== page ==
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26th Sep 2022

People are only just discovering what the M&M initials actually stand for

April Curtin

Lots of red, yellow, green and brown M&Ms

No, it doesn’t stand for ‘mmmmmm’

M&M superfans will have consumed thousands of the little chocolates in their lifetimes – but loads are only just learning what the initials stand for.

It’s been over 80 years since the famous chocolate candies were invented in New Jersey 1941, and you’ll still catch them on every supermarket shelf today.

Whether you’re a plain, peanut or crispy M&M lover, these multi-coloured crunchy shells of goodness have long served us well while on a trip to the cinema, or a movie night in.

But despite their popularity, chocolate-lovers on Reddit have admitted to not knowing what M&M means…until now.

It turns out the initials stand for ‘Mars’ and ‘Murrie’, the surnames of the founders of the chocolate brand. Unimpressed?

Well, the story behind the chocolate’s rise is where it gets interesting…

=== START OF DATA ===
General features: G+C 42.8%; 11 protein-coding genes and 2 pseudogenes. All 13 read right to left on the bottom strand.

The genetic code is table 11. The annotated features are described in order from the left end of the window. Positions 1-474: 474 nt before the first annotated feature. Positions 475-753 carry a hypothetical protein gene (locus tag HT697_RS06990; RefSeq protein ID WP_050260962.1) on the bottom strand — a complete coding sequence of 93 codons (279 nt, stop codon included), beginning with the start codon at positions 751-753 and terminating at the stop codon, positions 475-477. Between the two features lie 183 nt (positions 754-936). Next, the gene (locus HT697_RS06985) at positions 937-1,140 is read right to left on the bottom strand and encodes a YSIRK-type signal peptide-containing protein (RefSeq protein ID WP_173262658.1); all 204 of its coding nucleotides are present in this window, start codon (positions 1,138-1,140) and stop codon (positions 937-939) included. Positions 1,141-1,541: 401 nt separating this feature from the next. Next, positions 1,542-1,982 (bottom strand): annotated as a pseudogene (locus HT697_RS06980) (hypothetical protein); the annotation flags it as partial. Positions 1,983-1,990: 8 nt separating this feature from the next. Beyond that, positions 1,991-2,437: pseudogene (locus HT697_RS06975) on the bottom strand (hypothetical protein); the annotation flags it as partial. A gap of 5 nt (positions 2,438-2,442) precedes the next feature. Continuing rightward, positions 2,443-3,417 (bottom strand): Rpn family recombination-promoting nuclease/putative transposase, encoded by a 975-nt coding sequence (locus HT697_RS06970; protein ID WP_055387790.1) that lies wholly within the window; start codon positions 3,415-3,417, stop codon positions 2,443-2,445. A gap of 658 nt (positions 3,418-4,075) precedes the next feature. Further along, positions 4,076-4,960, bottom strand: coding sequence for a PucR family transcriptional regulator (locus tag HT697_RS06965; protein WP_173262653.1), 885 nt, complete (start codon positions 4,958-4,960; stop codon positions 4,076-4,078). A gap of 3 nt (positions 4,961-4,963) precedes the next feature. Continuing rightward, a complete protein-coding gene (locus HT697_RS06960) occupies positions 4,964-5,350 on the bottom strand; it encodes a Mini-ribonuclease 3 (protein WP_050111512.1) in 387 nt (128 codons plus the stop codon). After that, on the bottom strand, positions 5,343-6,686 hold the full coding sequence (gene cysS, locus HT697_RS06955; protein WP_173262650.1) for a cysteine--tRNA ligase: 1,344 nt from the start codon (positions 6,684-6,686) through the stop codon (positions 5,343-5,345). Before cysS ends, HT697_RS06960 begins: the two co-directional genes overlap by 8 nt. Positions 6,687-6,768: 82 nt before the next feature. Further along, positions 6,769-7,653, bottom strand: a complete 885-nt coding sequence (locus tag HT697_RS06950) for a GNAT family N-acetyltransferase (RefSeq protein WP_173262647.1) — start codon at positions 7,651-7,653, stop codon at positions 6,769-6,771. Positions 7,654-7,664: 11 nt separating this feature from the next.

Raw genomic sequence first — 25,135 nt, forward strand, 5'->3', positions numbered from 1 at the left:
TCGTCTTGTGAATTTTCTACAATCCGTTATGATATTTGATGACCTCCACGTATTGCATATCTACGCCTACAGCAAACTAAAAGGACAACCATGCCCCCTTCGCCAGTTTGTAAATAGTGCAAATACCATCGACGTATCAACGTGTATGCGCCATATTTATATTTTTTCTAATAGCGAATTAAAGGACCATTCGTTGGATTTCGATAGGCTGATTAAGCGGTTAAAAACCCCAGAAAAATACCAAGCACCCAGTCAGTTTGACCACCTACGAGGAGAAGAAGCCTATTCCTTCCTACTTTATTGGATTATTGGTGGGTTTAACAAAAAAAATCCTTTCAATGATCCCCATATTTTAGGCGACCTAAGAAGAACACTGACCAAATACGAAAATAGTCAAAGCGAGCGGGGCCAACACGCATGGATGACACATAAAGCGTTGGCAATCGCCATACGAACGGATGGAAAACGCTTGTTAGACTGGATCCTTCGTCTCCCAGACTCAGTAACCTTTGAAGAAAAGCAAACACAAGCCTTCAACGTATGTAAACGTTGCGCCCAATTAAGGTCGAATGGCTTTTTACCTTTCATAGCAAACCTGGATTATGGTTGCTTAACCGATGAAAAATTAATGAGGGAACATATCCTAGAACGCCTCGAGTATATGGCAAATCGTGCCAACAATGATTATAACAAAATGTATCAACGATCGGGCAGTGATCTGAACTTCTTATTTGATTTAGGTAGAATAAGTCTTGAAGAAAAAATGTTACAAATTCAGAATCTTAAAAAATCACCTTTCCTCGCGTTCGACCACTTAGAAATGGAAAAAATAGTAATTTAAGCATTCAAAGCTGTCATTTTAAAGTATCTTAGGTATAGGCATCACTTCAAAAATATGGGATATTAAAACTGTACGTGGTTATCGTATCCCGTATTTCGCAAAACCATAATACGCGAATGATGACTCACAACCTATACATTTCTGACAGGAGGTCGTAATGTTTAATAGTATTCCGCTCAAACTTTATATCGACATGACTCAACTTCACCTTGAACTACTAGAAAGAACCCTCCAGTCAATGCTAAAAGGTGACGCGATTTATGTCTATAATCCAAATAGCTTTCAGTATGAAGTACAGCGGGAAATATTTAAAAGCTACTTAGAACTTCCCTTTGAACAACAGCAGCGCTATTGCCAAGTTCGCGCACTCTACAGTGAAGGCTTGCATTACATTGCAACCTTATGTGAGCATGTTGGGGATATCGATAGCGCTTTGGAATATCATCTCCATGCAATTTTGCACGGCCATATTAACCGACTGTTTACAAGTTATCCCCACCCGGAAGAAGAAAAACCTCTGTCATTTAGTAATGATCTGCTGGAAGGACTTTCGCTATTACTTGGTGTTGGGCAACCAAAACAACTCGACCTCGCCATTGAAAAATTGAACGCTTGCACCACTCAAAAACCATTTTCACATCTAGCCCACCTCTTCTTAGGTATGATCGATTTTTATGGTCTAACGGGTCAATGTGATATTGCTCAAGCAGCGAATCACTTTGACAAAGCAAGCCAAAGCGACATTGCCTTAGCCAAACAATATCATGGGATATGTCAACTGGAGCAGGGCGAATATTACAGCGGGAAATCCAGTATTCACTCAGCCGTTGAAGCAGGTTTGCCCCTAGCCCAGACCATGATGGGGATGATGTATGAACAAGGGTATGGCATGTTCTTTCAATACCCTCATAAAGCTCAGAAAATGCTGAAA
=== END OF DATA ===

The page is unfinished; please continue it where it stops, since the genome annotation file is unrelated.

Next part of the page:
Forrest E. Mars is said to have had a fall out with his dad and former business partner in 1932, encouraging him to move to England where he began manufacturing Mars Bars for troops.

And it was in the Spanish Civil War that Mars noticed British volunteers eating small chocolate beads encased in a hard sugar shell, which stopped them melting.

Mars was buzzing to have discovered this, and knew there would be a shortage of chocolate and sugar as World War II raged on in Europe. So, when he returned to the US, he approached Bruce Murrie, the son of Hershey executive William Murrie. He hoped the partnership would ensure a steady supply of resources needed to produce his new candy. In return, Murrie received a 20 per cent stake in the M&M product, which was named after the pair.

M&M’s were initially sold exclusively to the US military, so soldiers deployed overseas could take them and not worry about them melting – a fact that would probably explain why some Reddit users thought M&M stood for “Military Munchies”.

Others thought it stood for “MMMMMM!” or “Melts in your Mouth”.

Tim Lebel, president of sales for Mars Chocolate North America, told that, when the was over and soldiers returned home, they “missed the favourite treats”, so Mars began producing M&M’s for the masses.

Mars also ended up buying out Murrie’s shares so the company became solely owned by him, but the iconic name remains.

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